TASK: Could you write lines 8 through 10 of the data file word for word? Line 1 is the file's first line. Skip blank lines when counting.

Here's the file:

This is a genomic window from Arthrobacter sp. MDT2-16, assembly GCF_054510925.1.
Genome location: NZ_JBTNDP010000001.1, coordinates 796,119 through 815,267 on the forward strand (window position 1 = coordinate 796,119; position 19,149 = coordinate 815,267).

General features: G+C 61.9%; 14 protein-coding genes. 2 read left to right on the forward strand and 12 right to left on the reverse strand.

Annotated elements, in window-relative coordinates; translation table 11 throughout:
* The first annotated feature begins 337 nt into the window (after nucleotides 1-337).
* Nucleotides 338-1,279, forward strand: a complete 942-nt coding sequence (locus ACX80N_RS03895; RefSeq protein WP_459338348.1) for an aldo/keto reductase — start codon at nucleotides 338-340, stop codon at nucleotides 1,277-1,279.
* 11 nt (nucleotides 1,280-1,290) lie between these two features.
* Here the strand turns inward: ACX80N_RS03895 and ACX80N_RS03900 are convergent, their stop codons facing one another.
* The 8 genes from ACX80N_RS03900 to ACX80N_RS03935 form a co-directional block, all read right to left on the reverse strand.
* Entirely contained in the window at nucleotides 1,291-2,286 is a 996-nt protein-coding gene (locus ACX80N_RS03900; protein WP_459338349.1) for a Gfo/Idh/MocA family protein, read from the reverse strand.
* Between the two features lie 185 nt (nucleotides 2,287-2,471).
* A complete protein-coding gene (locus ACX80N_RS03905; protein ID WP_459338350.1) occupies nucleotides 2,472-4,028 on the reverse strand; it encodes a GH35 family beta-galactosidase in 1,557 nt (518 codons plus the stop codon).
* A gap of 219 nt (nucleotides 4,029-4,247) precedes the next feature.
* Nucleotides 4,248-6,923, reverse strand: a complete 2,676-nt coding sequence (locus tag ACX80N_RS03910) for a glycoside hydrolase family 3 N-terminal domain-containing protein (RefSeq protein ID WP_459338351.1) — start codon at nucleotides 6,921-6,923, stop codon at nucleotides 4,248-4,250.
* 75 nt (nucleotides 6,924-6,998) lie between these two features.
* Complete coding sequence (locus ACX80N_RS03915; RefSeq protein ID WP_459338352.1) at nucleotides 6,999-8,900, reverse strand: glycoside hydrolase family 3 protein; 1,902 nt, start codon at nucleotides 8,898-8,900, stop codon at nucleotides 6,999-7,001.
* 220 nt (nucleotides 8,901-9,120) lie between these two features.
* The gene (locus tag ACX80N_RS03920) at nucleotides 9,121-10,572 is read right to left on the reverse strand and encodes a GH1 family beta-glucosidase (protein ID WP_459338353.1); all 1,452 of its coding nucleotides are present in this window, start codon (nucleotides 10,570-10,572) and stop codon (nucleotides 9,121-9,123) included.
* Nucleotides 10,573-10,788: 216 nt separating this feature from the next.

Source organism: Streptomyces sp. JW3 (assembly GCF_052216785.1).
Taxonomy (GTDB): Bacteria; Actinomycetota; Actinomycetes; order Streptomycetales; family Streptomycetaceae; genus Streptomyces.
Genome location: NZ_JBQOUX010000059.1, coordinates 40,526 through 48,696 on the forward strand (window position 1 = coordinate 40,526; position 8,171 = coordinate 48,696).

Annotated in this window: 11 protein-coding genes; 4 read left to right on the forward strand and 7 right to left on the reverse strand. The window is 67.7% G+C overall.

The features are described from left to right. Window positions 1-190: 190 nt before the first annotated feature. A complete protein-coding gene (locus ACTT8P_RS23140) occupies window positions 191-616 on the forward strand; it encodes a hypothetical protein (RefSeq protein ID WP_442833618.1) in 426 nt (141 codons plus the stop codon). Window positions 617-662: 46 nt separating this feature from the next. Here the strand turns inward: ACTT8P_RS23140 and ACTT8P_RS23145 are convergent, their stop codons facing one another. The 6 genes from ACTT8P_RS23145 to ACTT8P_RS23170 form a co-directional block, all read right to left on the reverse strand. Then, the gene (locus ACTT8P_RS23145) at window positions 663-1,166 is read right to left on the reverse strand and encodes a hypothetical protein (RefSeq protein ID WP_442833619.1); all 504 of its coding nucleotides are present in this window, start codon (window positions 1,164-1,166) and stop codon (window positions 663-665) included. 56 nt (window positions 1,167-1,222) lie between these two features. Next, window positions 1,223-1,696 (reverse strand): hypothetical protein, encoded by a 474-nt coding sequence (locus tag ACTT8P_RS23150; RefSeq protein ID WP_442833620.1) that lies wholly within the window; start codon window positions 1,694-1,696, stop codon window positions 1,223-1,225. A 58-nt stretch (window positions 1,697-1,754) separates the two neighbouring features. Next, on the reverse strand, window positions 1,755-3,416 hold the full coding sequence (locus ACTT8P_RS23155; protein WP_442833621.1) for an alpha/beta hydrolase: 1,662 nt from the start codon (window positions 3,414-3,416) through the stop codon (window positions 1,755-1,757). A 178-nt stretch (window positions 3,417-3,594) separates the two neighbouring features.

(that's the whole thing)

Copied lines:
* Here the strand turns inward: ACX80N_RS03895 and ACX80N_RS03900 are convergent, their stop codons facing one another.
* The 8 genes from ACX80N_RS03900 to ACX80N_RS03935 form a co-directional block, all read right to left on the reverse strand.
* Entirely contained in the window at nucleotides 1,291-2,286 is a 996-nt protein-coding gene (locus ACX80N_RS03900; protein WP_459338349.1) for a Gfo/Idh/MocA family protein, read from the reverse strand.